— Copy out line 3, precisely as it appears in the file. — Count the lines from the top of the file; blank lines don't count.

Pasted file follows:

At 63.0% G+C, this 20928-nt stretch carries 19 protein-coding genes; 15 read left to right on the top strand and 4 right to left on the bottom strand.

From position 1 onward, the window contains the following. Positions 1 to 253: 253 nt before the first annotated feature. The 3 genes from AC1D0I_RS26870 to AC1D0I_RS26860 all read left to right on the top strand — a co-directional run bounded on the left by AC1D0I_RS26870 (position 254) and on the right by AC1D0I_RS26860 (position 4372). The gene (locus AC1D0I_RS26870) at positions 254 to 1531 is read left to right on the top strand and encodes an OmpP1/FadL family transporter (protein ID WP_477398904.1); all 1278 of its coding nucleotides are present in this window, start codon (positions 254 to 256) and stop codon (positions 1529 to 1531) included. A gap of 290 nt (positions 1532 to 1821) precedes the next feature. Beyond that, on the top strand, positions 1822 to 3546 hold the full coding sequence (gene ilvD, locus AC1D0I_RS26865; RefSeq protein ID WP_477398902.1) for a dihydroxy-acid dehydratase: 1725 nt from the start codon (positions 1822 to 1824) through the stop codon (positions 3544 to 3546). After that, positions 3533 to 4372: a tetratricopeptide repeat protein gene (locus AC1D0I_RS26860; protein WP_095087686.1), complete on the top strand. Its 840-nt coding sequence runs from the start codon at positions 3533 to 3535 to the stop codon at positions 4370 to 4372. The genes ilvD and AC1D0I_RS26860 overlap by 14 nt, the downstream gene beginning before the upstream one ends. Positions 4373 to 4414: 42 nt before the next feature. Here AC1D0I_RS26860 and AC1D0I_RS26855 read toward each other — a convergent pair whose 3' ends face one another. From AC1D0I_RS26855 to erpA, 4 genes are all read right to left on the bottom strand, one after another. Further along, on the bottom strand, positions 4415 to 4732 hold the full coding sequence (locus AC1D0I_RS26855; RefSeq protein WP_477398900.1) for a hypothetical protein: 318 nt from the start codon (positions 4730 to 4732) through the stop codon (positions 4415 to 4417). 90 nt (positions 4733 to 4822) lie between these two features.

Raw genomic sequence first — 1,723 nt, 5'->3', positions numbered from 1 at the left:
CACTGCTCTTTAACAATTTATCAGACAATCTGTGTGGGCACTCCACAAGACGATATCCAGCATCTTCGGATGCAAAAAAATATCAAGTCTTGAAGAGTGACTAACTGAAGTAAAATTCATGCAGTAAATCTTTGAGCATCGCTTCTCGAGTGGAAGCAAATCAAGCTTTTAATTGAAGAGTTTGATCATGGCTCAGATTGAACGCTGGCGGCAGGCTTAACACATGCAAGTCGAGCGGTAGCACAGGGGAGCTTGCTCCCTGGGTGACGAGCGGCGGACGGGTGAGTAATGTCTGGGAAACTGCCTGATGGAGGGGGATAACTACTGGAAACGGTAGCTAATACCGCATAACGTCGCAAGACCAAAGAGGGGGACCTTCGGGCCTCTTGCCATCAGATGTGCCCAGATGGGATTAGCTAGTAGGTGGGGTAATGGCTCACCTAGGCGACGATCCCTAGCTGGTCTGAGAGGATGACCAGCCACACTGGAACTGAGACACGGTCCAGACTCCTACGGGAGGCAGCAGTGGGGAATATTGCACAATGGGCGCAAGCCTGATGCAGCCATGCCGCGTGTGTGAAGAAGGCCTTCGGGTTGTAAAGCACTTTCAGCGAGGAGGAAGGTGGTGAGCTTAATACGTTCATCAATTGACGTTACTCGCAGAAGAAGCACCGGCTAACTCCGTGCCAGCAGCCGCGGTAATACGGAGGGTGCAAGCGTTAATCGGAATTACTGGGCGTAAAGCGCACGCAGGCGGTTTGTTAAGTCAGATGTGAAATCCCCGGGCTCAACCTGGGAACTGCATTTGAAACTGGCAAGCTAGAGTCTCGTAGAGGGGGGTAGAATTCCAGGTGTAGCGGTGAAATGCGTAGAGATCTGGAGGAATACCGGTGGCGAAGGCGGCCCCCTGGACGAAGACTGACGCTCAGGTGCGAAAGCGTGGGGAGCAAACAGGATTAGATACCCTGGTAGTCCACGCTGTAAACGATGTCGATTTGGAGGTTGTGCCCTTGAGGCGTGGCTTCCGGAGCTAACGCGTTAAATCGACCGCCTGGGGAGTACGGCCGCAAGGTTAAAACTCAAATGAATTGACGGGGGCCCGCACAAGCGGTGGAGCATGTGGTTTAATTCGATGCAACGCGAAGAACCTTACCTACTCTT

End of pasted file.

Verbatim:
Raw genomic sequence first — 1,723 nt, 5'->3', positions numbered from 1 at the left: